Editor's note: Newt Gingrich is a co-host of CNN's "Crossfire," which airs at 6:30 p.m. ET weekdays, and author of a new book, "Breakout: Pioneers of the Future, Prison Guards of the Past, and the Epic Battle That Will Decide America's Fate." A former speaker of the House, he was a candidate in the 2012 Republican presidential primaries. The opinions expressed in this commentary are solely those of the author.
(CNN) -- Even before the NBA announced it was banning Los Angeles Clippers owner Donald Sterling from the league for life, sports fans had begun speculating about which billionaire would swoop in to buy the team.
Rumors are swirling about the possible interest of "Magic" Johnson, Sean "Diddy" Combs and Oscar De La Hoya, each potential celebrity owner no doubt more popular than the incumbent. Or perhaps, it is said, a group of virtuous billionaires, the likes of Oprah Winfrey, Larry Ellison and David Geffen, will charitably unite to rescue the franchise for the City of Angels.
Here instead is my modest proposal: Sell the team to the people, to thousands of fans themselves, as shareholders.
Then the Clippers would be owned not by a single incredibly wealthy patron whom we might admire or might detest, but by Americans of all races, ethnicities, religions, ages and backgrounds.
As a loyal fan of the Green Bay Packers (disclosure: My wife, Callista, and I own a single Packers share and our daughter Kathy and son-in-law Paul each have one, too), I have a particular attachment to this model of ownership for professional sports teams.
There is something strange about the prevailing model of teams as the ultimate billionaire's toy.
That's because a professional sports team often seems like a public institution. Its logo adorns every head on the street. The jerseys of its players are sold on every corner, its apparel in every airport gift store.
The mayor and the governor make frequent reference to its fortunes in their public appearances. They parade in ceremoniously to throw out the first pitch or to sit in judgment on the sidelines.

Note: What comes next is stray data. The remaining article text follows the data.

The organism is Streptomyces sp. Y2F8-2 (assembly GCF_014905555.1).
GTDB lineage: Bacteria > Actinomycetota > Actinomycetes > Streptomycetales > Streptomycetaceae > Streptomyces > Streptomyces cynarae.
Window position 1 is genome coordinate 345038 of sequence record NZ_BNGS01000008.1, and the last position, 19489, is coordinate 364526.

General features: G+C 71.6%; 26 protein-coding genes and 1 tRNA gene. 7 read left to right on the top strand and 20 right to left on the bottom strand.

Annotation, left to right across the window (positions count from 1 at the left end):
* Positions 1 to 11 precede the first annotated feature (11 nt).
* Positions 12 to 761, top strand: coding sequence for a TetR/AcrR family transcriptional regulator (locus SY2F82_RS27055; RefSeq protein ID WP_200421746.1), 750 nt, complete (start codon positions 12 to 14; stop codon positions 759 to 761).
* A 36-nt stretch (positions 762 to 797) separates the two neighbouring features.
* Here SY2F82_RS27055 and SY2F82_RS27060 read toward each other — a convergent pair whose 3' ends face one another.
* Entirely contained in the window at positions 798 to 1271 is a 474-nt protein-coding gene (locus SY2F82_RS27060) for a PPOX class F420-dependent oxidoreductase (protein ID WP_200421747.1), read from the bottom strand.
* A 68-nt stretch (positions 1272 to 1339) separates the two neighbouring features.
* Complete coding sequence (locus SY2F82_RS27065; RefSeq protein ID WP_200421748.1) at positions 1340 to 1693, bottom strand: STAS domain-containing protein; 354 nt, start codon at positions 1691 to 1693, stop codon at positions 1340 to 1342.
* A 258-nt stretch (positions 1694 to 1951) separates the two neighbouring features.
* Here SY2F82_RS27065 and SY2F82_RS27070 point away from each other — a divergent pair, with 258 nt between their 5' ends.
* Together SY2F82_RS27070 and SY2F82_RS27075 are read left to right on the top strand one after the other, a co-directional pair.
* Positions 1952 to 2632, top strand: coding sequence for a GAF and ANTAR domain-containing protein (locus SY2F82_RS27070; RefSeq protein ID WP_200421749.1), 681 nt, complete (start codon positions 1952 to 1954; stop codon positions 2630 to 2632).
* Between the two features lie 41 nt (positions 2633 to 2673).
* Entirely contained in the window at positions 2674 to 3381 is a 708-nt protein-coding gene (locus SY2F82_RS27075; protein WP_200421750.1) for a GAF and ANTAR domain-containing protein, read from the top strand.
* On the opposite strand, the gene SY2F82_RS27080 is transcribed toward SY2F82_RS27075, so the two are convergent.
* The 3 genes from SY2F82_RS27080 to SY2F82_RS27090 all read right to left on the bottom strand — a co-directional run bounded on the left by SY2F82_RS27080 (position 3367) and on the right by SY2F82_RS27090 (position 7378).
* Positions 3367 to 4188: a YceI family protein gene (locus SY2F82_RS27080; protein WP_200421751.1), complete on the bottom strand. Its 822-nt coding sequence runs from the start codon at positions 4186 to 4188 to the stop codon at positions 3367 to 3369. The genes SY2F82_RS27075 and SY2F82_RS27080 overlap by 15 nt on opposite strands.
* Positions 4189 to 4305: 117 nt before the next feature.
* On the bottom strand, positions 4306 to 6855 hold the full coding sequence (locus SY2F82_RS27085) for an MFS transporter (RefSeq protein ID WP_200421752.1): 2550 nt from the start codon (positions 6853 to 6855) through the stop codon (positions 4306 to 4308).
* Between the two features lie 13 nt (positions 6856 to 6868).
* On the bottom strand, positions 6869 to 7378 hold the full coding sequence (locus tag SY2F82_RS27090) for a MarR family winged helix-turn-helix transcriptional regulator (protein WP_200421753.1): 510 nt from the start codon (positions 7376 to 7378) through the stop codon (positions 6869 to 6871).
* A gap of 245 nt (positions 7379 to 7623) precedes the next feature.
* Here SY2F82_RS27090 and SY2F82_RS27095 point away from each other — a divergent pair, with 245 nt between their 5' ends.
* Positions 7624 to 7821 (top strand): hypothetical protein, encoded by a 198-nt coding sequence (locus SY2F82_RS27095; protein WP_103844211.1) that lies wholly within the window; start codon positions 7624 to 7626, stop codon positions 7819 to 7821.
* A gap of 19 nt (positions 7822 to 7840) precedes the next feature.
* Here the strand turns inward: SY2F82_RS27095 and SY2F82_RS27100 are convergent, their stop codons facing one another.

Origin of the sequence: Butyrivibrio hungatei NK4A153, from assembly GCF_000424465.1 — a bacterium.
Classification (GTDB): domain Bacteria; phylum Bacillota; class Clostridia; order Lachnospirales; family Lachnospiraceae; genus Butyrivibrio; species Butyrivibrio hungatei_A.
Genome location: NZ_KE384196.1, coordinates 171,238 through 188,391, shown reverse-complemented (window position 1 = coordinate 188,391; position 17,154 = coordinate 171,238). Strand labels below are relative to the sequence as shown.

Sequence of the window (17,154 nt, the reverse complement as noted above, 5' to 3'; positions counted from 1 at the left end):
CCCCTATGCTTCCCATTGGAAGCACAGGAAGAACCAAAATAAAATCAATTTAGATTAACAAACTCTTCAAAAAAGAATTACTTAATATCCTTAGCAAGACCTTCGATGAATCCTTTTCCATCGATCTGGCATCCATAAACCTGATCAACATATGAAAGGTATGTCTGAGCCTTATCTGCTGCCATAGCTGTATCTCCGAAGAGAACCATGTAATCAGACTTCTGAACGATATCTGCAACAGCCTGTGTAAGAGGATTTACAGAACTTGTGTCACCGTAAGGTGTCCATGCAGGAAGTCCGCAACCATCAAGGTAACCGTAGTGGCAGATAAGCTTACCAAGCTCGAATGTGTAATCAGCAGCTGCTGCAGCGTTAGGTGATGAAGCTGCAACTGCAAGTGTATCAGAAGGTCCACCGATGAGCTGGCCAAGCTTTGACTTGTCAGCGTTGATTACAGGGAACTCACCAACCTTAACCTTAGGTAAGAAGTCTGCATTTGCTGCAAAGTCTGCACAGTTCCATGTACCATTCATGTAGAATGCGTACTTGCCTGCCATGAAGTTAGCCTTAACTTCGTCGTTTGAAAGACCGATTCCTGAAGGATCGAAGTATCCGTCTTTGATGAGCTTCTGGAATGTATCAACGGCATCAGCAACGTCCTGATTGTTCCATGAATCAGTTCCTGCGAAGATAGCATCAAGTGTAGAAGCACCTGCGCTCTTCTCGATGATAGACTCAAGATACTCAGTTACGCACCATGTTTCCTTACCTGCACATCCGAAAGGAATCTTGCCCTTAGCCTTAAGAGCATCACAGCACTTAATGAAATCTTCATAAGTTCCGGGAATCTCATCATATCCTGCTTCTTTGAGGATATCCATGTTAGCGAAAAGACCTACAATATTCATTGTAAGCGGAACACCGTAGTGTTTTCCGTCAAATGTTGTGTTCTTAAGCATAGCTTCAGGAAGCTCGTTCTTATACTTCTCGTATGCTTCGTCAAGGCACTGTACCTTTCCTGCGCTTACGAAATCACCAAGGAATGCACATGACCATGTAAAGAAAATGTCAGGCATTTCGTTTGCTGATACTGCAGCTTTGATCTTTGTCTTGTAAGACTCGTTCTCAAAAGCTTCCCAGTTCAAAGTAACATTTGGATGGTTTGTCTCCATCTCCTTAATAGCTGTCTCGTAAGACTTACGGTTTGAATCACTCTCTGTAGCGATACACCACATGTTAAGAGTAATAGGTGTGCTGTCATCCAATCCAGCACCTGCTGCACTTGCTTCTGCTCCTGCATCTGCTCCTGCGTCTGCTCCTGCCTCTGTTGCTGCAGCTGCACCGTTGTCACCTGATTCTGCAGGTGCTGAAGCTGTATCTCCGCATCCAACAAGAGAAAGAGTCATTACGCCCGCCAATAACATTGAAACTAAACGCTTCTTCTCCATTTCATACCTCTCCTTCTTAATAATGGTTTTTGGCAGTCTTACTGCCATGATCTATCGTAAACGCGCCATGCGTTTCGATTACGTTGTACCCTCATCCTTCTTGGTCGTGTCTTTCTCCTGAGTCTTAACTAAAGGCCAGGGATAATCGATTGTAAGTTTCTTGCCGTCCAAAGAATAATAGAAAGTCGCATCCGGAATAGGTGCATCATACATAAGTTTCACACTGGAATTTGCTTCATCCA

And the people, for their part, are outraged when the team doesn't perform well; they demand management changes as if management requires the consent of the entertained. And perhaps the people do have some claim: As taxpayers, they lavish financial assistance upon their team, pouring resources into public safety for the games and constructing the opulent stadiums their champions deserve. Because it is, after all, the people's team.
It is their team -- the fans' team -- in every regard except the one that matters. At the bottom of it all, it is really the billionaire's team -- an amateur, an enthusiast, whose whims, finances, prejudices and personal foibles can hold outsize influence on the fortunes of his or her franchise.
Clippers fans were reminded of that fact rather crudely this week. What better response than to fix it once and for all, by selling the team straight to the fans, as a not-for-profit like the Packers, with a board of directors, and a strong general manager and president? The right thing to do, I think, is to give it to the people. Green Bay, not billionaires, is the model.